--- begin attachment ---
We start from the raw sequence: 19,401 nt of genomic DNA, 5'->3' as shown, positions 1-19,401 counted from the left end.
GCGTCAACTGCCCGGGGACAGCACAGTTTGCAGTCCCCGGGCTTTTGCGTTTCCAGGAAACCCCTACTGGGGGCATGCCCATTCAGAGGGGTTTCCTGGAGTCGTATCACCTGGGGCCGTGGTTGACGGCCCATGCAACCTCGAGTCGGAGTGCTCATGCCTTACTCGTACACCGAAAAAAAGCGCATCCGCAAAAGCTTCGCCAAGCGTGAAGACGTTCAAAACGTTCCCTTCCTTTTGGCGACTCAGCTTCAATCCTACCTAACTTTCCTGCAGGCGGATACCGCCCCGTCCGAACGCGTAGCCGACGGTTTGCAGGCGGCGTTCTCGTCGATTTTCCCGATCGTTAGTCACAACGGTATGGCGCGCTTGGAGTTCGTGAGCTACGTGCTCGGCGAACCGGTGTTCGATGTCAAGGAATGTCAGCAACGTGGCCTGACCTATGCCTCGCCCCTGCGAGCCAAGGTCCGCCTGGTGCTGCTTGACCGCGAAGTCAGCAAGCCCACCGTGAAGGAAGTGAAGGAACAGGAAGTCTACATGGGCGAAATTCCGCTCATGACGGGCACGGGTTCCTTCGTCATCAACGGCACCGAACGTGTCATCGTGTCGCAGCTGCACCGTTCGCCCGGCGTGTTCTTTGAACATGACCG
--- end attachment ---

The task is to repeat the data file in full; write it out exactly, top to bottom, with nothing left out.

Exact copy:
We start from the raw sequence: 19,401 nt of genomic DNA, 5'->3' as shown, positions 1-19,401 counted from the left end.
GCGTCAACTGCCCGGGGACAGCACAGTTTGCAGTCCCCGGGCTTTTGCGTTTCCAGGAAACCCCTACTGGGGGCATGCCCATTCAGAGGGGTTTCCTGGAGTCGTATCACCTGGGGCCGTGGTTGACGGCCCATGCAACCTCGAGTCGGAGTGCTCATGCCTTACTCGTACACCGAAAAAAAGCGCATCCGCAAAAGCTTCGCCAAGCGTGAAGACGTTCAAAACGTTCCCTTCCTTTTGGCGACTCAGCTTCAATCCTACCTAACTTTCCTGCAGGCGGATACCGCCCCGTCCGAACGCGTAGCCGACGGTTTGCAGGCGGCGTTCTCGTCGATTTTCCCGATCGTTAGTCACAACGGTATGGCGCGCTTGGAGTTCGTGAGCTACGTGCTCGGCGAACCGGTGTTCGATGTCAAGGAATGTCAGCAACGTGGCCTGACCTATGCCTCGCCCCTGCGAGCCAAGGTCCGCCTGGTGCTGCTTGACCGCGAAGTCAGCAAGCCCACCGTGAAGGAAGTGAAGGAACAGGAAGTCTACATGGGCGAAATTCCGCTCATGACGGGCACGGGTTCCTTCGTCATCAACGGCACCGAACGTGTCATCGTGTCGCAGCTGCACCGTTCGCCCGGCGTGTTCTTTGAACATGACCG